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Past Certificate Students – Caitriona Bolger

Caitriona, who hails from Co. Laois, completed our Professional Three Month Certificate course in December 2012. Here, she explains why she chose to do the course and what she’s up to now.

What were you doing before you started the course?

In my mid-twenties, I worked as cabin crew for Emirates and spent four years living out in Dubai before returning home to work for Air Arran. It was at this point that I decided I wanted to get a degree and studied Occupational Therapy at University College Cork for three years.

What prompted you to do the Three Month cookery course at Dublin Cookery School?

In my role as a qualified Occupational Therapist, I was helping patients to become independent and helping them to find their ‘bliss’, yet I felt ‘paralaysed’ in the job. I wasn’t feeling fulfilled and a close friend of mine knew how much I loved to cook (I’d been helping my mother to bake ever since I could reach the counter top) and suggested that I explore my passion for food and look into a full-time cookery course.

I was lucky enough to get a place on Lynda’s cookery course last minute, and from day one, I knew that I’d made the right decision – all of the senses that I’d learnt so much about as a therapist – taste, sight, touch, smell, and sound – were being thoroughly stimulated every day.

When you’re not cooking, you’re eating and when you’re not eating, you’re watching food being cooked – I’d found my bliss!

What were the highlights and challenges for you personally on the course?

I remember learning how to cook a delicious pasta dish with pistachios and parma ham on day and thinking to myself – “I’ve definitely come to the right place!”. I grew up on a farm in Laois and I was being introduced to things at the school on a daily basis that I’d either never cooked with before or working with flavour combinations that I’d never previously considered. I was just on a constant buzz!

Another thing I was massively impressed by were the facilities – Lynda only uses the best quality ingredients and you quickly realise that she has very high standards – all of the equipment is top quality, from the knives to the saucepans and the Thermomix’s. It gives the school a real quality stamp!

On a daily basis we were taught by Lynda and John & Sandy Wyer (who have since opened their own restaurant, Forest Avenue). They were always full of enthusiasm for their craft and you just couldn’t help but feel inspired! The guest chefs on our course included some of Dublin’s top culinary talent – Stephen Gibson (Pichet), Niall O’Sullivan (BANG) and Richard Gleeson (now owns Dooks Fine Foods) and I really enjoyed the three pop-up nights we hosted – I loved the adrenaline of service. It was such a buzz and really gave you a taste of what cooking restaurant quality food is like and the intensity of it all.

Whenever I’ve spoken to anyone that’s asked me about the course, I’ve described it as progressive, contemporary and ahead of the curve. Those three months at the school gave me so much pleasure and the best part was that I left with a qualification that meant I could change careers. Employers recognise that the students coming out of the school have been taught to a really high standard.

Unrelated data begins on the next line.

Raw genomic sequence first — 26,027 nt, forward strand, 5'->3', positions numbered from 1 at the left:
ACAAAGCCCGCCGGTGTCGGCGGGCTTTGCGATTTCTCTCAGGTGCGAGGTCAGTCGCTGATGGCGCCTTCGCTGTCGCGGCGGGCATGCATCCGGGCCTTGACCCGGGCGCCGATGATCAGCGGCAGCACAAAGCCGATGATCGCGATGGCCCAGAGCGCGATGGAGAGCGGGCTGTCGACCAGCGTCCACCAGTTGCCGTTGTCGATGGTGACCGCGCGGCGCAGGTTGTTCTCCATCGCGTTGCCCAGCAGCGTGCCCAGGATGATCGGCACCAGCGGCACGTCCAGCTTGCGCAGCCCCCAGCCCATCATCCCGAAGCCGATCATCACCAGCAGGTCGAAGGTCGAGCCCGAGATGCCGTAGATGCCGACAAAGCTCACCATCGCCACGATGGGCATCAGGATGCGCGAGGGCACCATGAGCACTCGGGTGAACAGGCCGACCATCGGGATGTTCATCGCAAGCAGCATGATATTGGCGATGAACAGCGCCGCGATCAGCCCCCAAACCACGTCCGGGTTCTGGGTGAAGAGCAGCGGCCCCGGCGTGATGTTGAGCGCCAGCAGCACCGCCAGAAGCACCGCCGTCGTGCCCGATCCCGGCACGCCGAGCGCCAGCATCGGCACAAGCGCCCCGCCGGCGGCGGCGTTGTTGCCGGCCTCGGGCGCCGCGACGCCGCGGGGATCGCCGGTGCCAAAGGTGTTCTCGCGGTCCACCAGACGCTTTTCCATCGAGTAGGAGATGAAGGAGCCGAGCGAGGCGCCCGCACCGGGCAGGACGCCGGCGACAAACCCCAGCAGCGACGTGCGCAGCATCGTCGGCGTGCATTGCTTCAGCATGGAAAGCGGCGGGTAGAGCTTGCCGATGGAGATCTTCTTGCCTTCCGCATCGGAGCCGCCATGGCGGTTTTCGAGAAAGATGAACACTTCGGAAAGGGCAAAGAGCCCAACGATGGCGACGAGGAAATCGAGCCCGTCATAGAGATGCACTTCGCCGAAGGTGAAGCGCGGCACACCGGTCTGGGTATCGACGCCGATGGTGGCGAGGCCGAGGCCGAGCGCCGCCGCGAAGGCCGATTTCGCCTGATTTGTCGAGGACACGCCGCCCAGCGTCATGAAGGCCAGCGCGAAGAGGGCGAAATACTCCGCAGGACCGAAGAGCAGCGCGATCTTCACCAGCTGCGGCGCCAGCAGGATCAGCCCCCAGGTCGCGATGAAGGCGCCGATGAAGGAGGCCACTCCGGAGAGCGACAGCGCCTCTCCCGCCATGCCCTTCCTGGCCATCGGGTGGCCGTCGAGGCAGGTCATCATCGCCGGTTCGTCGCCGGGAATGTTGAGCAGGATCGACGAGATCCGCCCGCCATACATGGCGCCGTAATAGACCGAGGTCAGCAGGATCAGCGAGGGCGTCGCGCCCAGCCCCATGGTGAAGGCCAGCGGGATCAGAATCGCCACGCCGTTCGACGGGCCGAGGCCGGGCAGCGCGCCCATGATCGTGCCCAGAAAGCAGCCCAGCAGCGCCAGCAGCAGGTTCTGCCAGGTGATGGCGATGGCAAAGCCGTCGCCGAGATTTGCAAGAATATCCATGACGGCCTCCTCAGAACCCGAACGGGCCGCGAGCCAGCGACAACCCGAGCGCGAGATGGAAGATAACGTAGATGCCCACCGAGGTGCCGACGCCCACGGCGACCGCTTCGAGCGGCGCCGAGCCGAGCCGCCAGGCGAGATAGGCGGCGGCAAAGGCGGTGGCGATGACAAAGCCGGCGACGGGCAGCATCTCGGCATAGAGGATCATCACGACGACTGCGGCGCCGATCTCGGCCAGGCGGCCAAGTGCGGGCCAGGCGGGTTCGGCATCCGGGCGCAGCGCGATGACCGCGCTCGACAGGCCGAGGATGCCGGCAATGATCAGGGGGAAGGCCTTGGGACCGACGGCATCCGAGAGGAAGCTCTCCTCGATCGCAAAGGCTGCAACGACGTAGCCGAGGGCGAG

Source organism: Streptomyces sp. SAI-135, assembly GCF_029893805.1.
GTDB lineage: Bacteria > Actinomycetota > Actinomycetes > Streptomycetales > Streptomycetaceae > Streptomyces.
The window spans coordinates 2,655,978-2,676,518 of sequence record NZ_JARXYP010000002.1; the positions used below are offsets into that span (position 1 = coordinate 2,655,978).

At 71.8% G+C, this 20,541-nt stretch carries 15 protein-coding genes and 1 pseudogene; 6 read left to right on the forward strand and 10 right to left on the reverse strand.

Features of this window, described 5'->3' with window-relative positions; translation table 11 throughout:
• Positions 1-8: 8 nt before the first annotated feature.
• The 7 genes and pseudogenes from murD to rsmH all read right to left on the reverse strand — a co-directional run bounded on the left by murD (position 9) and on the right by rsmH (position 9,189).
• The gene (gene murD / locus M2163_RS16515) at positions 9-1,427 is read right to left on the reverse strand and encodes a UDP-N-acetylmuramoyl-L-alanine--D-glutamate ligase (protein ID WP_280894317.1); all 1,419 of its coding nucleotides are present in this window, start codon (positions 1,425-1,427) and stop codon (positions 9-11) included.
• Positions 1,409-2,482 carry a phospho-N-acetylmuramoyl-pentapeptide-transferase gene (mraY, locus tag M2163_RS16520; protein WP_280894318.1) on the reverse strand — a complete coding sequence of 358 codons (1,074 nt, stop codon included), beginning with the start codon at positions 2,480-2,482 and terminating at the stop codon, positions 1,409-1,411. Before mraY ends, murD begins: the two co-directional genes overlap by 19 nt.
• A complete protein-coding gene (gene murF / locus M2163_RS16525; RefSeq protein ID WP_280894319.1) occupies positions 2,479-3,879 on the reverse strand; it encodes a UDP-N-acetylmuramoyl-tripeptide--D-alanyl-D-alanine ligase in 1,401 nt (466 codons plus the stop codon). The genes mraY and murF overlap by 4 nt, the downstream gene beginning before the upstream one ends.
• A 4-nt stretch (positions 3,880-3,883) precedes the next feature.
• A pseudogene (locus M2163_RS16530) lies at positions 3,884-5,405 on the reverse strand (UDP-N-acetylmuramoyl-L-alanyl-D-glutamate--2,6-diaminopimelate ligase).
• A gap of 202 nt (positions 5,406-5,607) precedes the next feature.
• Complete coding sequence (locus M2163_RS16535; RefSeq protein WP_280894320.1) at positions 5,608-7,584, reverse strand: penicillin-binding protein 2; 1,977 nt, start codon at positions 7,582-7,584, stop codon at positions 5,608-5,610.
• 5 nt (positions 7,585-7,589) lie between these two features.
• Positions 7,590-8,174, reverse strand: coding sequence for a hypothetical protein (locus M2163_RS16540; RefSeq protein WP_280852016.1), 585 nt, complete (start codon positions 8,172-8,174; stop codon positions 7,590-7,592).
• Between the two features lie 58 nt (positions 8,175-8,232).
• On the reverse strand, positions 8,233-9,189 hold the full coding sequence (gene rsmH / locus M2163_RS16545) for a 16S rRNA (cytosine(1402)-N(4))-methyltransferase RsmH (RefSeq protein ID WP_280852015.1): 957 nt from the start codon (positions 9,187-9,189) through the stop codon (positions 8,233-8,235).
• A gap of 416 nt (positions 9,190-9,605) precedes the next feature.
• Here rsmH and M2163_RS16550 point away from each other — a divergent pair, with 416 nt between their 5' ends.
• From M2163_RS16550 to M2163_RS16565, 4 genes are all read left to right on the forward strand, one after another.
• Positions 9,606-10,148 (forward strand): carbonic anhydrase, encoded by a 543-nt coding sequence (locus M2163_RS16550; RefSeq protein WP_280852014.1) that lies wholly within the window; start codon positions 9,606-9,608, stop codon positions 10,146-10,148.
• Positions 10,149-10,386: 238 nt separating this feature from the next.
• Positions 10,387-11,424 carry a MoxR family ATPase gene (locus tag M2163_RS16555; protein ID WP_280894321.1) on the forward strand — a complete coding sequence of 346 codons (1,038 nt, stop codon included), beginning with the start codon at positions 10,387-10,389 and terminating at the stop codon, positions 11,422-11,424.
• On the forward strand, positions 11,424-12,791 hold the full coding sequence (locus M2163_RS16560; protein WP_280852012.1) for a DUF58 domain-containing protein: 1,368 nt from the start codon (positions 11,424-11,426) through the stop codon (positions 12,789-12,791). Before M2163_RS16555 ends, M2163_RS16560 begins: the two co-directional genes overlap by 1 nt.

Describe your journey post the cookery school

Come the end of the course, I didn’t really have a clear idea of what I wanted to do – I just knew that I didn’t want to be working somewhere serving high volume and I wanted to cook healthy food. I treated my first year out of the cookery school as a bit of a gap year – I just wanted to get as much experience as I could across as many different areas as possible with the aim of ending 2013 with a clear idea of the direction I wanted to go in.

Doing the course opened a lot of doors for me. Over the proceeding weeks and months, I went on quite the culinary journey; from working for Clodagh McKenna to a six month stint managing a café kitchen in Kildare, ‘staging’ at MacNean House with Neven Maguire, selling my own homemade breads and cakes at farmer’s markets in Galway and testing recipes as a Home Economist for Sharon Hearne-Smith on photo shoots – I tried a bit of everything.

The following year I came up with the idea of combing my Occupational Therapy and my cookery school qualifications. I approached national schools with a proposal to teach my own sensory food education programme, which was really well received. I was helping children aged 4 to 12 years of age better understand what goes into their food, which also led to me running my own cookery camps in the local community hall during the school holidays.

It was at the end of 2015 that I start doing my own private cheffing gigs. It’s something that I kind of fell into by accident, but I’m so glad I did. I’ve spent the last two years working as a private chef for families all over the UK and Ireland taking me as far afield as the South of France and Corfu. I love living and working on-site, getting to know everyone and the variety that working for so many different families gives me. A lot of my business comes by word of mouth – as the saying goes, you’re only as good as your last job. I already have 6 months worth of bookings lined up for 2018 so I’m really happy with how things are going!